Russian President Vladimir Putin met with Kyrgyzstan, a Central Asian country with close links to Moscow, on his first foreign trip since the International Criminal Court (ICC) issued an arrest warrant for him in March.
Since sending soldiers into Ukraine in early 2022, the Kremlin chief has seldom traveled outside and is not known to have left Russia since the ICC issued a warrant accusing him of facilitating the illegal expulsion of children from Ukraine.
Russia does not recognise the ICC’s jurisdiction and has rejected its allegations.
Putin attended a ceremony marking the 20th anniversary of the founding of Russia’s Kant military airbase outside Bishkek, the Kyrgyz capital, a strategically-important facility which allows Moscow to project power in the region.
“This military outpost significantly contributes to boosting Kyrgyzstan’s defensive power and ensuring security and stability in the whole region of Central Asia,” said Putin, who said he expected Moscow to expand its military and defence ties with Kyrgyzstan.
His visit coincided with a Russian-led security bloc holding military drills in Kyrgyzstan.
The Russian leader is also due to travel to China next week for the third Belt and Road Forum in Beijing. Neither Kyrgyzstan nor China are members of the ICC, which was established to prosecute war crimes.
Putin’s two-day trip to Kyrgyzstan will culminate in his participation in a summit of the Commonwealth of Independent States (CIS), a grouping of former Soviet republics, in Bishkek on Friday amid signs that Russia’s influence in some parts of the Soviet Union, such as Armenia, is under pressure.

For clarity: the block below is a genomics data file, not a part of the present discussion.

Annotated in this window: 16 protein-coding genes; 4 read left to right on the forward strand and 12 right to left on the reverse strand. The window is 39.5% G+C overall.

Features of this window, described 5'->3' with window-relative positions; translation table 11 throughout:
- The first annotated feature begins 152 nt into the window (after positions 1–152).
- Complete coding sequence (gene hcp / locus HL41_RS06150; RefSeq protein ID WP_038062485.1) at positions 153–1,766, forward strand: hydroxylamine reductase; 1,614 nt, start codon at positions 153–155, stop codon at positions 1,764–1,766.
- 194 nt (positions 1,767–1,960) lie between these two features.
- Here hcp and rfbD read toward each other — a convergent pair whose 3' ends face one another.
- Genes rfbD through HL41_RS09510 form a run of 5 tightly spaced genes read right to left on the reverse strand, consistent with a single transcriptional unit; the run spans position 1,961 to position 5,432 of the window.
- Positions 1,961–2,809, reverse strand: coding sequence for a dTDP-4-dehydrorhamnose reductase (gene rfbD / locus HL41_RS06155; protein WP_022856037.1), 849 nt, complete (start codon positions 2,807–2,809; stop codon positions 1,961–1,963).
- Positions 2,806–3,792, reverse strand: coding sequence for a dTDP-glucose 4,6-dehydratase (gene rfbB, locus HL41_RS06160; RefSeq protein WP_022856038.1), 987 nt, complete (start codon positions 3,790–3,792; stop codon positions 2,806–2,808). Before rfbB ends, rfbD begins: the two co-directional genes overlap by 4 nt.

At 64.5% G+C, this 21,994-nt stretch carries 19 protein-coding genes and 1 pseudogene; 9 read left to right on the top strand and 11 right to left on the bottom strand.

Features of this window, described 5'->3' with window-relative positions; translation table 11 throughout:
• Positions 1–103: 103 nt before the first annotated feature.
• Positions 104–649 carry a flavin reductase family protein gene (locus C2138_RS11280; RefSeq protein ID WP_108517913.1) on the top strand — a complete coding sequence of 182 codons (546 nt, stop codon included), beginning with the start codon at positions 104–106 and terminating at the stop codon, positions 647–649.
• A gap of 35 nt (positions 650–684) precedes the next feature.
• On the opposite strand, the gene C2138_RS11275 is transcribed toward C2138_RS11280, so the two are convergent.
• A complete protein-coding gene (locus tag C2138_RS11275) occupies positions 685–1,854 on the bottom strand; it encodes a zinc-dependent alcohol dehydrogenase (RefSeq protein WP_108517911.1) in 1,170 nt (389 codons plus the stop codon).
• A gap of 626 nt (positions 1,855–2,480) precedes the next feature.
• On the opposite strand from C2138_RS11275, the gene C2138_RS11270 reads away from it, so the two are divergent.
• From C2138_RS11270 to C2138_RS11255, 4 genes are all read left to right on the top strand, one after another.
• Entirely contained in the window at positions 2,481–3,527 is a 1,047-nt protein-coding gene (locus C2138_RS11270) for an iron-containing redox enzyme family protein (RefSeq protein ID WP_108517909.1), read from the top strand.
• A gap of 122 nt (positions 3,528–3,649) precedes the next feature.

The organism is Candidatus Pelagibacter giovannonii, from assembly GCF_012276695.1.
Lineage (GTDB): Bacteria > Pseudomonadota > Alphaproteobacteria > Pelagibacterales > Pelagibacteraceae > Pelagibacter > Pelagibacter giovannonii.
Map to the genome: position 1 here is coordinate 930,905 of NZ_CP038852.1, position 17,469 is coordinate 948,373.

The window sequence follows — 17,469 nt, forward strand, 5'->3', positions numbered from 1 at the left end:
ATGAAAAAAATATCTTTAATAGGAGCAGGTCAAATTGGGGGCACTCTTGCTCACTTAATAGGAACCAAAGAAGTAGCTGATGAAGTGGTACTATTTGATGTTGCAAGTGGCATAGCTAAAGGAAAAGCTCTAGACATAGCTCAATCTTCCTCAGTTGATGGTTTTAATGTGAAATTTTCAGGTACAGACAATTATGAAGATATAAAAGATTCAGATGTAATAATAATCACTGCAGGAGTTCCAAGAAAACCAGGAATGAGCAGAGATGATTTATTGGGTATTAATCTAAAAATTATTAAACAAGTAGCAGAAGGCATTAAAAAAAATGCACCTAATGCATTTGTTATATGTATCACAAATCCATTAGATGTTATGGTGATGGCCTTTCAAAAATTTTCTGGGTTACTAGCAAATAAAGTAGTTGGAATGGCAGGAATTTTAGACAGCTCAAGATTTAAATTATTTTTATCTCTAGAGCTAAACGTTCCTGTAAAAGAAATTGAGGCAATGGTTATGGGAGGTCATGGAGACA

Moscow’s ties with other countries in an area it has traditionally regarded as its backyard have come under strain over their enforcement of Western sanctions imposed on Russia over Ukraine.
At a meeting with Kyrgyz President Sadyr Japarov, Putin underscored Russia’s importance as the biggest investor in the Kyrgyz economy and said the two sides would further develop cooperation.
“Our country is the main supplier of oil products to Kyrgyzstan, we fully supply Kyrgyz consumers with gasoline (petrol) and diesel,” Putin told a briefing.
“We very highly value the Kyrgyz-Russian strategic partnership and our relationship as allies,” said Japarov.
Putin cited fast growth in Russian-Kyrgyz trade, which some in the West suspect is partly due to Kyrgyz intermediaries facilitating sanctions-busting by Russian businesses.
“Russia is one of the leading trade partners of Kyrgyzstan. Our trade turnover grew 37% last year to a record of nearly $3.5 billion. In the first half of this year it grew a further 17.9%,” said Putin.
The United States imposed sanctions on four Kyrgyz companies in July for re-exporting electronics components and other technology to Russia. Kyrgyzstan’s central bank last week urged local banks to tighten controls over compliance with Western sanctions against Moscow.